When you step into a traditional classroom, you’ll likely see rows of children quietly seated and listening to the teacher talk, or participating in the same group activity. A Montessori classroom, on the other hand, is like a giant playroom-meets-workshop. You’ll find some children working quietly on solo projects, while others are engaged in small […]

When you step into a traditional classroom, you’ll likely see rows of children quietly seated and listening to the teacher talk, or participating in the same group activity. A Montessori classroom, on the other hand, is like a giant playroom-meets-workshop. You’ll find some children working quietly on solo projects, while others are engaged in small groups. The space is beautiful, calm, inviting, and thoughtfully arranged to embody the essence of the Montessori approach. 

Here are some of the ways in which a Montessori classroom differs from that of a traditional school. 

An inspired space 

While all school classrooms are appealing in their own unique way, Montessori classrooms are somewhat famous for their beauty. Rooms are filled with natural light and soft, muted colours, which helps children to feel a sense of safety and belonging. 

There is plenty of uncluttered space with natural finishings and textures like glass, wood, metal and ceramic textures. There is a minimalist appeal that’s harmonious and organised, while still being homelike and cosy with soft rugs and comfortable chairs. 

Dr Montessori discovered that learning in this type of classroom led to a deeper understanding of language, mathematics, science, music, social interactions and so much more. 

Hands on learning

One of the greatest benefits of Montessori is that it encourages a hands-on learning environment for activities that teach math, sense, culture, language, and practical lessons. The education materials are concrete, rather than abstract like in most traditional schools. 

Accessibility to encourage independence 

Dr. Montessori believed that children learn better when they get to choose what to learn, so creating an accessible environment is extremely important. After all, children can not be expected to build skills if they are not given the opportunity to do so.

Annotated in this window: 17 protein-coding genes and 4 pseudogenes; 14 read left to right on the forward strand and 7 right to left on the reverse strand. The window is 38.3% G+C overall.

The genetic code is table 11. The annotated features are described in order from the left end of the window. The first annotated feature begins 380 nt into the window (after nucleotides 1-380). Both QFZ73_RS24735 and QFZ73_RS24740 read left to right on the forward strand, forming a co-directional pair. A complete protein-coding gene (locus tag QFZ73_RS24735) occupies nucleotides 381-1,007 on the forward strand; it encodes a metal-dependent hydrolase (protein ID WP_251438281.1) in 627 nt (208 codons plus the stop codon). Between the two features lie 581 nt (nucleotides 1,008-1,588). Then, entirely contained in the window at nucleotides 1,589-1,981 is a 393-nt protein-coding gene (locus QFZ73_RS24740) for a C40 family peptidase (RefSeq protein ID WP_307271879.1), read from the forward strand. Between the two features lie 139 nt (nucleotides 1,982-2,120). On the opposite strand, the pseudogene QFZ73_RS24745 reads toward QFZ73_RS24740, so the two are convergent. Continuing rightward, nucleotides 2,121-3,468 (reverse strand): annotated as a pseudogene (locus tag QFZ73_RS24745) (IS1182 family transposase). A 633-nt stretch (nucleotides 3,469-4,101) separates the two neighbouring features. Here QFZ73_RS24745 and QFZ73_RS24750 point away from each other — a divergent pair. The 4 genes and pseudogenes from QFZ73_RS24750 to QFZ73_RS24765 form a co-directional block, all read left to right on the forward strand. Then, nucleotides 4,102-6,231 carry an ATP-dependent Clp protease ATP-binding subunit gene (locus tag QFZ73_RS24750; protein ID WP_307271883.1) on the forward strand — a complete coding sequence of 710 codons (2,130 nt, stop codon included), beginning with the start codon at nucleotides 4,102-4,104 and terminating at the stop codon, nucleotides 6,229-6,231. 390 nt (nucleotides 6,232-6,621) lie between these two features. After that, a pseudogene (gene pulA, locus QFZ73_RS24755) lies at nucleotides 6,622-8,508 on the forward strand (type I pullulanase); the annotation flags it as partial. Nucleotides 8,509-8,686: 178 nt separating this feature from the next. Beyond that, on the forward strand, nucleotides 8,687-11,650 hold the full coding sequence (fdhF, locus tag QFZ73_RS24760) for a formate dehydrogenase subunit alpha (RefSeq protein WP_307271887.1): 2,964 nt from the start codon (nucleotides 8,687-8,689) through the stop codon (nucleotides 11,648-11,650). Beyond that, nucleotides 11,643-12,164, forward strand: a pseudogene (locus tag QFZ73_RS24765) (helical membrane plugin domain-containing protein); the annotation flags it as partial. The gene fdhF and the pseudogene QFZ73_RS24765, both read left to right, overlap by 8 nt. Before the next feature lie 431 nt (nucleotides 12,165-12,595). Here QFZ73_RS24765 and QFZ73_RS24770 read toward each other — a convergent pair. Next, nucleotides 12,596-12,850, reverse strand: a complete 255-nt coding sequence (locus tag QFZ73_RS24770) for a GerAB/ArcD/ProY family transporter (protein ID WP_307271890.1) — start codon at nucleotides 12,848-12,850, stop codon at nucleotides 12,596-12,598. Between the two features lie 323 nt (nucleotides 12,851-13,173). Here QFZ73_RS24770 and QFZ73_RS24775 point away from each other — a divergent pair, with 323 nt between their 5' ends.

For this reason, learning materials are arranged on open shelves so children can access them easily and choose the activity that interests them the most. They use the materials for as long as they like, before cleaning up and moving on to a different material. 

A self-care area promotes toilet awareness in young children, and fosters and independence for self care like washing hands and wiping their nose. A resting area with floor mats means little ones can rest and get up independently when they feel the need. There is also an area with child-size furniture and kitchen tools and utensils that allow them to help prepare, serve and eat snacks and meals, as well as clean up afterwards. These all work to build self-confidence, concentration and critical thinking skills. 

Social interaction

In traditional schools, social interaction is generally a big no-no during the learning periods of the day, where children are encouraged to keep quiet and follow the teacher’s instructions. Montessori recognises that children each have individual personalities, which grow and develop as they interact with others. This is why a large portion of the day is spent socialising, which helps develop interpersonal skills and independence. 

Minimal wall decorations

Decorations on the wall are kept to a minimum to help create a calm, uncluttered and relaxed environment. When displaying wall decorations, they’re generally simple and practical in their design. 

Varied age groups

Children are naturally fascinated by what other children are doing, and learn from one another in the process. This is one of the reasons why Montessori schools group children of different ages together, which fosters peer-to-peer learning, growth and important life skills like inclusion and acceptance. 

Variety of learning styles

A child’s learning style is as unique as their personality, which is why Montessori classrooms feature a wide variety of settings and activities to appeal to each child’s interests and encourages flexible thinking strategies. 

The teacher’s presence

There is no teacher at the front of a Montessori classroom, dominating the room and giving instruction to the class as a whole. Instead, the child, teacher (also called a guide or directress) and environment create a learning triangle. 

Here, the teacher is seen as a collaborative member of the learning process where she serves as a guide in a child’s development journey to encourage independence, give freedom within limits and maintain a sense of order.  

More than a room 

A Montessori classroom is more than just a room. It’s a one-of-a-kind environment that has been carefully designed to instill a love of learning into children at a young age by nurturing curiosity, self-confidence and independence. Most importantly, it’s done at a pace that allows children to develop in their own time, creating an inviting environment for all.